BTU Load Calculation
Knowing how powerful an air conditioner or furnace you need is one of the most important factors when shopping for a new HVAC -- heating, ventilation and air conditioning -- system. The BTU load, or temperature-change requirements, of your living space must be taken into account for effective air conditioning or heating. Without this knowledge, any such appliance you purchase is likely to be either insufficient or inefficient.
A living area's BTU load is the number of BTUs required to heat or cool it. BTU is the usual abbreviation for British thermal unit, a unit of heat energy used to measure the heating and cooling capabilities of air conditioners and furnaces. An appliance that closely matches your BTU load will provide the best service.
Why Load Calculation is Important
Knowing your home or office's BTU load is a must when purchasing a new heater or air conditioner. An appliance with a rating much below the load level would have a hard time keeping the temperatures at ideal levels. An overly powerful air conditioner, however, can have equally detrimental effects, short-cycling by cooling the room too rapidly and then shutting off. This doesn't give the AC time to dehumidify the room properly, leaving too much moisture in the air. A furnace that is too powerful will also burn fuel inefficiently and cause excess pollution.
A living area's BTU load can be roughly calculated using simple mathematical formulae. Multiply the square footage of the room by 31.25 to find the area BTU load. Multiply the square footage of any northward-facing windows by 15.24 and those of other windows by 80.64, multiplying the product of this equation by 1.4 if the windows are unshaded to find the total window BTU load. Multiply the usual number of occupants by 600 to find the occupant BTU load. Finally, multiply the wattage of any office equipment by 3.4 and that of all light fixtures by 4.25 to find their BTU loads. Add all five numbers to calculate the total BTU load of the room or building.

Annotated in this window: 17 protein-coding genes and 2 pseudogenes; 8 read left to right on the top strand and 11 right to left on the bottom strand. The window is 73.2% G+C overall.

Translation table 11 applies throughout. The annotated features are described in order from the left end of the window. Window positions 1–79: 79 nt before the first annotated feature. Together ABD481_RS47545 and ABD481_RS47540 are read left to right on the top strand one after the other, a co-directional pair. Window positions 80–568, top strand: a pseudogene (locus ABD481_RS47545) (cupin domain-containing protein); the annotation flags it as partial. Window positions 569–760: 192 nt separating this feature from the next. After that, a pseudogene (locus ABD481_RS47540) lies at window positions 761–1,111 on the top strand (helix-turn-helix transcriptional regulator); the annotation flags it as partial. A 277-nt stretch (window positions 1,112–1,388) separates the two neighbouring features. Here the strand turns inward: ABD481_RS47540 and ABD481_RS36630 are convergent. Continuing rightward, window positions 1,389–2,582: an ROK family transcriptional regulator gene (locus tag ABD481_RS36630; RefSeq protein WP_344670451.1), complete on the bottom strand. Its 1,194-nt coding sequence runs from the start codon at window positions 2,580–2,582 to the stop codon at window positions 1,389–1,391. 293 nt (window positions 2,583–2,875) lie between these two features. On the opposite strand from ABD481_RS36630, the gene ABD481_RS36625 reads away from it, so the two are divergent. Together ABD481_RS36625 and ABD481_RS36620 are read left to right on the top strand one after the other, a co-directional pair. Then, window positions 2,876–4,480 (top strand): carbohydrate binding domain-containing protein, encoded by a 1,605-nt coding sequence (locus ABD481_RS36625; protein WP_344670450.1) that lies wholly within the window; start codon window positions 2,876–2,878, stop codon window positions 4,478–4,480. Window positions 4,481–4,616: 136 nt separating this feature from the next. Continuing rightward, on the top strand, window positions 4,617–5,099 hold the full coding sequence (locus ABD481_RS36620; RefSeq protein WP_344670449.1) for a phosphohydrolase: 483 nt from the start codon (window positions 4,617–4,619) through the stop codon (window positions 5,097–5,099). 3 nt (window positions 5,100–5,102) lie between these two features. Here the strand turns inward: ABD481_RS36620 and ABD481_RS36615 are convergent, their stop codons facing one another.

Other Means of Calculation
If math isn't your strong suit, you can just as easily find the BTU load by other means. Consumer Reports provides an online tool that takes even more variables into account than the manual calculation, but automates the actual computation, giving you more accurate results for less work. Other similar websites also exist. For most accurate results, however, hire an air conditioning or heating professional to determine the exact BTU load of your home or office.